Speaking of the food project, we had several opportunities for experiential learning this week (ie making food). On Monday and Tuesday we used the sourdough starters to make bread; we were then able to do a comparison of the breads between starter type (with or without pineapple juice) and location. On Thursday, Georgette Stubin (mother of Joey), led the class for the afternoon in baking four different desserts. As we think about what to serve at the Empty Bowls Fundraiser, we will use this experience to help narrow down our options. Georgette also introduced us to the use of low-gluten cake flour and we were able to consume some cupcakes made with that flour, noting the difference in texture from the low gluten cake flour compared to the much higher gluten bread flour we’d used for the sourdough loaves.
There are many more pictures in the class photo album.
May 24, 2019
Our first stop was at the Indiana Dunes National Lakeshore for lunch; a few of the children endeavored to take a dip (or fall in) to the rather cold Lake Michigan; fortunately we had extra clothes and a place to change. Next, we finished the drive and checked in to the very welcoming Holiday Jones. We finished the day wandering around the Loop, with Pisano’s pizza for dinner, and stops at Water Tower Place, and the Hancock Observatory before heading back to the hotel. We had a great first day.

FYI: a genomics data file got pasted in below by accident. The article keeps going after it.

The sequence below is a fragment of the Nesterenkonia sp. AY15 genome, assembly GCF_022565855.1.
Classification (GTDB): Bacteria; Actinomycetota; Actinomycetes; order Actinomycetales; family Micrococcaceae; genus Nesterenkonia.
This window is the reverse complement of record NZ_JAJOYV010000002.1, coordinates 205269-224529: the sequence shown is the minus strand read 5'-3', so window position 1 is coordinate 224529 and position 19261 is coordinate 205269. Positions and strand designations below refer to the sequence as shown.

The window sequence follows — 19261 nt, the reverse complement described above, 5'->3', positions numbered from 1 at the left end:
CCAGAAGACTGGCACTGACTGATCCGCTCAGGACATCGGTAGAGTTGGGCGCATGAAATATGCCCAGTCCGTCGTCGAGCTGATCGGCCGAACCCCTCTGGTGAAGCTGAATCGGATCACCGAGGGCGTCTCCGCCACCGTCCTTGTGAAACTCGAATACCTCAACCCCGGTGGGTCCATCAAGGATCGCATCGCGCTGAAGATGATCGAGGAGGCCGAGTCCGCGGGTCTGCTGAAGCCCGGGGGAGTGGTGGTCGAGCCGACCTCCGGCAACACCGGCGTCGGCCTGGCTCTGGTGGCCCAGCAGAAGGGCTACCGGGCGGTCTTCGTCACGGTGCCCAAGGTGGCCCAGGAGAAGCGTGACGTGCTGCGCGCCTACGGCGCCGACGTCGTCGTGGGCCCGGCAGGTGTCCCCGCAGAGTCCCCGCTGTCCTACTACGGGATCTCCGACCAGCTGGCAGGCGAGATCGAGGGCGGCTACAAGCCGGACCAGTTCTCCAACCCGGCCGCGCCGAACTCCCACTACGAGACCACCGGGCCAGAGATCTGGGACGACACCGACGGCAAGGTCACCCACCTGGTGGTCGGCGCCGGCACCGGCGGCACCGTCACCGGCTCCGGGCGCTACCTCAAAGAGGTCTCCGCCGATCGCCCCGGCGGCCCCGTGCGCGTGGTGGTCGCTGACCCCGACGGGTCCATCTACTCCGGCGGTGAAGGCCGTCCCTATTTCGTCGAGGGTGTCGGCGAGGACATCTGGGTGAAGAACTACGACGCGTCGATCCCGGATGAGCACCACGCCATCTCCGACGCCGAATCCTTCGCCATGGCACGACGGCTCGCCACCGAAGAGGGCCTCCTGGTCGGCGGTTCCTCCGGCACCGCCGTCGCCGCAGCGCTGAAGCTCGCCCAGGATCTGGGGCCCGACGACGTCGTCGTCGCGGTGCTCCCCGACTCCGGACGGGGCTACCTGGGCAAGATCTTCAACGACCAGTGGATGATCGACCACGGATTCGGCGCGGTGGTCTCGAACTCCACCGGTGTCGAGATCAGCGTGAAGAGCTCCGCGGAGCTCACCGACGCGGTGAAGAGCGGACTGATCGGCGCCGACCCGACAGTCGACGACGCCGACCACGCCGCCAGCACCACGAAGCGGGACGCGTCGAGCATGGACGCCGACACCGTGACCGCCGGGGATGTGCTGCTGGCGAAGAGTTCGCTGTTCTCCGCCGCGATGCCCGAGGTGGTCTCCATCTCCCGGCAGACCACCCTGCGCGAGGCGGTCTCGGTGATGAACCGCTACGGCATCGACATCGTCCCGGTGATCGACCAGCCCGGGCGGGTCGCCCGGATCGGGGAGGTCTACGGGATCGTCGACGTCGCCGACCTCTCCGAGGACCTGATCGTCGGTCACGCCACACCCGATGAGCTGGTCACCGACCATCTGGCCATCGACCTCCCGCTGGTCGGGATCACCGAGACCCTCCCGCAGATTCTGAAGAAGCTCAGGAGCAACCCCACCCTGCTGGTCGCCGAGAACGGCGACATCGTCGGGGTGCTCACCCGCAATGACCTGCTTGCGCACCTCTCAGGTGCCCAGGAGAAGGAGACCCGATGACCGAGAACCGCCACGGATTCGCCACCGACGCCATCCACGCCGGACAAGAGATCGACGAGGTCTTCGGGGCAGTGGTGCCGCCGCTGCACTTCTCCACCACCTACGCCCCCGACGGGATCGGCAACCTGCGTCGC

We are returned to the hotel for the night after another day out in the Windy City. We began our day catching the El to the Federal Reserve Money Museum. (Look and see if you child comes home with a bag of money, we picked some up there.) Rain changed our further plans, and we briefly went to the Public Library before heading to Lincoln Park for lunch with my good friends Avi and Liz, who also showed us the wonderful view of the Loop from the roof of their building. We then spent several hours wandering in Lincoln Park, including the Lily Pond, Zoo and Conservatory. Our final adventure of the day brought us to Wrigley Field for the Cubs vs. Phillies, but it was very cold and windy and we were all quite tired, so we left a fair bit earlier than expected and returned to the hotel in time for a comfortable night.
Something like 10.5 miles, that's what we walked today...